Preview
Preview

The Piltdown Hoax Perpetrator: Charles Dawson the Prime Suspect In this Crime against Anthropology

:: 8 Works Cited
Length: 2684 words (7.7 double-spaced pages)
Rating: Aqua      
Open Document
Need writing help? Check your paper »



- - - - - - - - - - - - - - - - - - - - - - - - - - - - - - - - - -

Humanity became fascinated with the idea of evolution with the work of Charles Darwin and the Scientific Revolution. People began hunting for fossils that would prove that man had an ape derived ancestry (Weiner, 1955). After various years of searching, a piece of physical evidence was found in England that was said to confirm the theory of evolution (Weiner, 1955).This confirmation came from Charles Dawson’s discoveries from 1908, that were announced publicly in 1912 (Thackeray, 2011). Dawson was believed to have found the fossil remains of the “missing link” between ape and human evolution, the reconstructed skull of Piltdown man (Augustine, 2006). The material was found in stratigraphical evidence and animal remains that were, at the time, adequate enough to confirm the antiquity of the remains (Weiner, 1955). In 1915, another specimen, Piltdown man II, was found further proving this theory (Augustine, 2006). However, this was merely a hoax proven by fluorine relative dating in 1953; the artifacts and bone fragments discovered turned out to be altered to fit the proposed scenario (Augustine, 2006). The skull found was actually composed of a human braincase that was younger than the complimentary orangutan lower jaw (Falk, 2011). Both sections of the skull had been stained to appear to be from the same person of the same age (Falk, 2011).The perpetrator of this act was never caught and there are many theories proposed for the motive of this hoax (Augustine, 2006). Many people have been taken into consideration for this crime, such as Chardin, Woodward, Hinton, and Dawson (Augustine, 2006). Nevertheless, the evidence that proves that Dawson is guilty of this crime against anthropology is quite substantial compared to the evidence...


... middle of paper ...


...6. THE PILTDOWN MAN: NOT “The Missing Link”. Forensic Examiner: 54-55.
Falk, D. 2011. Fossil Chronicles : How Two Controversial Discoveries Changed Our View of Human Evolution. California: University of California Press.
Gardiner, B.G. 2003. The Piltdown forgery: a re-statement of the case against Hinton. Zoological Journal of the Linnean Society: 315-335.
Langdon, J.H. 1991. Misinterpreting Piltdown. Current Anthropology: 627-631.
Millar, R. 1972. Piltdown Men. Michigan: Gollancz.
Oakely, K.P. 1979. Piltdown Stains. Nature: 302.
Thackeray, J.F. 2011. On Piltdown: the possible roles of Teilhard de Chardin, Martin Hinton and Charles Dawson. Transactions of the Royal Society of South Africa: 9-13.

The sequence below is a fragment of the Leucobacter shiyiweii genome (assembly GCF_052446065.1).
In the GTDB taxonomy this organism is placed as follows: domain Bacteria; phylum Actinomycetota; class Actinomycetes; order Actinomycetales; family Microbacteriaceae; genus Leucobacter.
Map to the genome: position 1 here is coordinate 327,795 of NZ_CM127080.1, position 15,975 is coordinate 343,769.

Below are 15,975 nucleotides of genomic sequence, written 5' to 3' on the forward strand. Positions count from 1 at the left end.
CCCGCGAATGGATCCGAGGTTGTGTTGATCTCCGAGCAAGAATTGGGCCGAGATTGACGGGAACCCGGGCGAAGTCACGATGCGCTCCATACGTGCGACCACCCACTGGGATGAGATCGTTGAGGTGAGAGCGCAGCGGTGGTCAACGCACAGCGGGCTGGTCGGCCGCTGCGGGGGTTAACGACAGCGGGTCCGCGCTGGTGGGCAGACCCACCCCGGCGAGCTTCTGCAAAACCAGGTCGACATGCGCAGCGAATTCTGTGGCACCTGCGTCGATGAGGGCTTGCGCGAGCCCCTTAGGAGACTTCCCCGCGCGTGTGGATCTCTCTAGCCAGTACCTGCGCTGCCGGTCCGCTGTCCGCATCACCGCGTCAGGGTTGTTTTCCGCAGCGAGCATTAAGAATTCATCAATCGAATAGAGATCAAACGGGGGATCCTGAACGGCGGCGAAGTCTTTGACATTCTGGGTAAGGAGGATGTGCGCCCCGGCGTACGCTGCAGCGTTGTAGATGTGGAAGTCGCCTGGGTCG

Thomson, K.S. Piltdown Man: The Great English Mystery Story. American Scientist: 194-201.
Weiner, J.S. 1955. The Piltdown Forgery. New York: Oxford University Press.



Click the button above to view the complete essay, speech, term paper, or research paper

Need Writing Help?

Get feedback on grammar, clarity, concision and logic instantly.

Check your paper »







This essay is 100% guaranteed.


Title Length Color Rating  
Applied Anthropology: Domains of Application Essay - Applied Anthropology is difficult to fully implement into a being’s existence. When using applied anthropology, many factors must be taken into account such as the Darwin approach, theological approach, or any other specialized field of anthropology. All can have an effect on human culture and relationships, but all have their benefits and harms that can behoove or dismay a human individual in their field of study. The study of humanity is unfortunately as fallible as humanity itself, and to gage what applied anthropology actually is—we must understand the harms and benefits of the many different approaches....   [tags: Physical Anthropology]
:: 5 Works Cited
1505 words
(4.3 pages)
Powerful Essays [preview]
Anthropology is Quantitative Essay - There is a lot of conflict to the question “is anthropology a science?” A lot of this conflict leads from defining what a science is, in the dictionary science is, “a branch of knowledge or study dealing with a body of facts or truths systematically arranged and showing the operation of general laws.” (Dictionary.com, 2011) Anything that can be studied is considered a science. Without science anthropology would be nearly impossible to study, science makes everything quantifiable....   [tags: Anthropology ]
:: 3 Works Cited
959 words
(2.7 pages)
Good Essays [preview]
Urbanization & Applied Anthropology Essay - Urbanization is the process of life for many and the desired way of life for many others. Human beings both inhabit urban and rural areas today all over the world. Many people may be disappointed with the development of an increasing number of urban areas. Many peoples once rural areas are now swallowed up directly as cities sprawl outward. The effects of urbanization both positive and negative get examined in the following paragraphs. In addition, who is most effected by urbanization and who plays a role in preventing and/or properly planning development will also be revealed....   [tags: Anthropology ]
:: 6 Works Cited
1818 words